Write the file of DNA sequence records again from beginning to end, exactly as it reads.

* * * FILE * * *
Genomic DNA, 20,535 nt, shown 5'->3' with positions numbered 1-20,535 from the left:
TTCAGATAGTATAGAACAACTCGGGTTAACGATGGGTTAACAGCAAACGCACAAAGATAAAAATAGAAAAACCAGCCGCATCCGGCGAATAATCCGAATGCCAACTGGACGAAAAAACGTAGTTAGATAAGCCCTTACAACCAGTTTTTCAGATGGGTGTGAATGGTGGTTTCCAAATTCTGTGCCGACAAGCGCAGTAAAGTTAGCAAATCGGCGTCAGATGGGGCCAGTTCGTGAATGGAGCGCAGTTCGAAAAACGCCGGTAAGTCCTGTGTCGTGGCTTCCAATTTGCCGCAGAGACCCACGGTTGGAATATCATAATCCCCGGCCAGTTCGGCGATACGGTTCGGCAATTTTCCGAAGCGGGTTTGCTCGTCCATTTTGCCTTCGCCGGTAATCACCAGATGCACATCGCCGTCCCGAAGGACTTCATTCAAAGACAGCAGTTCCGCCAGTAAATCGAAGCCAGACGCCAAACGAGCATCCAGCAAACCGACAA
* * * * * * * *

Genomic DNA, 20,535 nt, shown 5'->3' with positions numbered 1-20,535 from the left:
TTCAGATAGTATAGAACAACTCGGGTTAACGATGGGTTAACAGCAAACGCACAAAGATAAAAATAGAAAAACCAGCCGCATCCGGCGAATAATCCGAATGCCAACTGGACGAAAAAACGTAGTTAGATAAGCCCTTACAACCAGTTTTTCAGATGGGTGTGAATGGTGGTTTCCAAATTCTGTGCCGACAAGCGCAGTAAAGTTAGCAAATCGGCGTCAGATGGGGCCAGTTCGTGAATGGAGCGCAGTTCGAAAAACGCCGGTAAGTCCTGTGTCGTGGCTTCCAATTTGCCGCAGAGACCCACGGTTGGAATATCATAATCCCCGGCCAGTTCGGCGATACGGTTCGGCAATTTTCCGAAGCGGGTTTGCTCGTCCATTTTGCCTTCGCCGGTAATCACCAGATGCACATCGCCGTCCCGAAGGACTTCATTCAAAGACAGCAGTTCCGCCAGTAAATCGAAGCCAGACGCCAAACGAGCATCCAGCAAACCGACAA